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Washington — Supreme Court nominee Brett Kavanaugh isn’t the only one engaging in practice sessions ahead of this week’s grueling confirmation hearing before the Senate Judiciary Committee.

Senators from both parties also are prepping for the four-day marathon — including Wednesday’s multi-hour question-and-answer exchange — in which Kavanaugh’s views on the biggest legal issues of the day are expected to be mined for the conservative judge’s approach to the law.

Abortion, executive power, campaign finance reform, regulatory oversight and gun violence are among the many topics senators in particular are preparing to probe after the 53-year-old appellate court judge raises his right hand and is sworn in for the hearings.

Though Kavanaugh may be the person sitting in front of senators, many of the questions he gets are likely to be focused on another man: President Donald Trump.

Ongoing investigations swirling around Trump mean that lawmakers will want to know how Kavanaugh might vote on questions such as whether a president can be charged with a crime or be forced to testify as part of an investigation. Democrats also are expected to ask Kavanaugh whether he can be truly independent from the president who picked him, and will press him to promise that, if confirmed, he won’t participate in cases involving any investigation of Trump.

Supreme Court nominees avoid giving legal opinions during their confirmation hearings, saying that would be improper. But Kavanaugh has said or written a number of things that suggest he favors giving the president a good deal of legal breathing room, and he will be asked about those statements.

Legal experts are divided on the question of whether a sitting president can be charged with a crime. At one point in 1998, Kavanaugh’s answer seemed to be no. Kavanaugh, who worked on the Whitewater investigation that resulted in President Bill Clinton’s impeachment, was a panelist at a Georgetown law school event where the moderator asked: “How many of you believe as a matter of law that a sitting president cannot be indicted during the term of office?” Kavanaugh raised his hand.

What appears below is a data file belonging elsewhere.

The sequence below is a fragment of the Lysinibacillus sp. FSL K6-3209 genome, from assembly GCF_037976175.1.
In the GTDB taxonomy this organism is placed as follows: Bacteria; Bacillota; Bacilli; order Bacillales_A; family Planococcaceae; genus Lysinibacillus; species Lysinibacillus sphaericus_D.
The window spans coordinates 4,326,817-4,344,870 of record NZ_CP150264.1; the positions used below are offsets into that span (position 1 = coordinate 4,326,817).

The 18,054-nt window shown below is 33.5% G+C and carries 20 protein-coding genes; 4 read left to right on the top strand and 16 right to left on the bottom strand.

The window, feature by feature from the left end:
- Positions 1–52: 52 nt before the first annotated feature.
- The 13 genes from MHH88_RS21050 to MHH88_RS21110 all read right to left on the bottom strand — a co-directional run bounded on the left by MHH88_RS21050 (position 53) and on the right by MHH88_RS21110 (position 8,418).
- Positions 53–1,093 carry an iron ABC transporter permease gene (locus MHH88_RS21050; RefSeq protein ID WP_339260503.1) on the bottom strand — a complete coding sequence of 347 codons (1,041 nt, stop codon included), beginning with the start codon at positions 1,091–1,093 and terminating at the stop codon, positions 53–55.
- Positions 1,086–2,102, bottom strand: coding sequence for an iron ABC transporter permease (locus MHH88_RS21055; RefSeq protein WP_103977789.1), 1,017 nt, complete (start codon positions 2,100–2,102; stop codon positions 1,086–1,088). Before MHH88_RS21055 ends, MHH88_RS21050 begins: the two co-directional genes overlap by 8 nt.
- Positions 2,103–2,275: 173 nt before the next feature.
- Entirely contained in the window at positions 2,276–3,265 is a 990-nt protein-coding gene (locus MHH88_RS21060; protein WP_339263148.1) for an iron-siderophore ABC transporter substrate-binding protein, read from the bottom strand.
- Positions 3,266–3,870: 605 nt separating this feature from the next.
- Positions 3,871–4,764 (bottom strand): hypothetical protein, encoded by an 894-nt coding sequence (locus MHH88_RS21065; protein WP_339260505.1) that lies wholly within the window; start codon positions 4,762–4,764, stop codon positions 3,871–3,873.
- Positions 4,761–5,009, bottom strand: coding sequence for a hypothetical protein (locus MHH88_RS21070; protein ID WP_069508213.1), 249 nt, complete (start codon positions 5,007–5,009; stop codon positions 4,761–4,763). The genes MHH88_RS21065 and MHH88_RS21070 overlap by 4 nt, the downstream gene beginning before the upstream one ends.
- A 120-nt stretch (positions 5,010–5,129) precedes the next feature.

Two Justice Department reports, one in 1973 and one in 2000, came to the same conclusion. And Trump’s lawyer, Rudy Giuliani, has said that special counsel Robert Mueller’s team has indicated they would not attempt to indict Trump.

Whether a sitting president must respond to a subpoena and answer questions from investigators is another open question, and one perhaps more likely than the issue of indictment to come before the Supreme Court.

Mueller hasn’t said that he intends to subpoena Trump, but his team raised the prospect with Trump’s lawyers in March. If that happens, Trump’s lawyer has said he’s ready to fight all the way to the Supreme Court. Lawmakers will want to probe how sympathetic Kavanaugh would be to the president’s arguments in that case.

In his 2009 article, Kavanaugh wrote that his time working in President George W. Bush’s White House led him to believe that “the President should be excused from some of the burdens of ordinary citizenship while serving in office.” He said Congress should pass a law exempting the president from answering investigators’ questions.

“Even the lesser burdens of a criminal investigation — including preparing for questioning by criminal investigators — are time-consuming and distracting,” he wrote, without expressly saying whether he believes presidents’ testimony can be subpoenaed.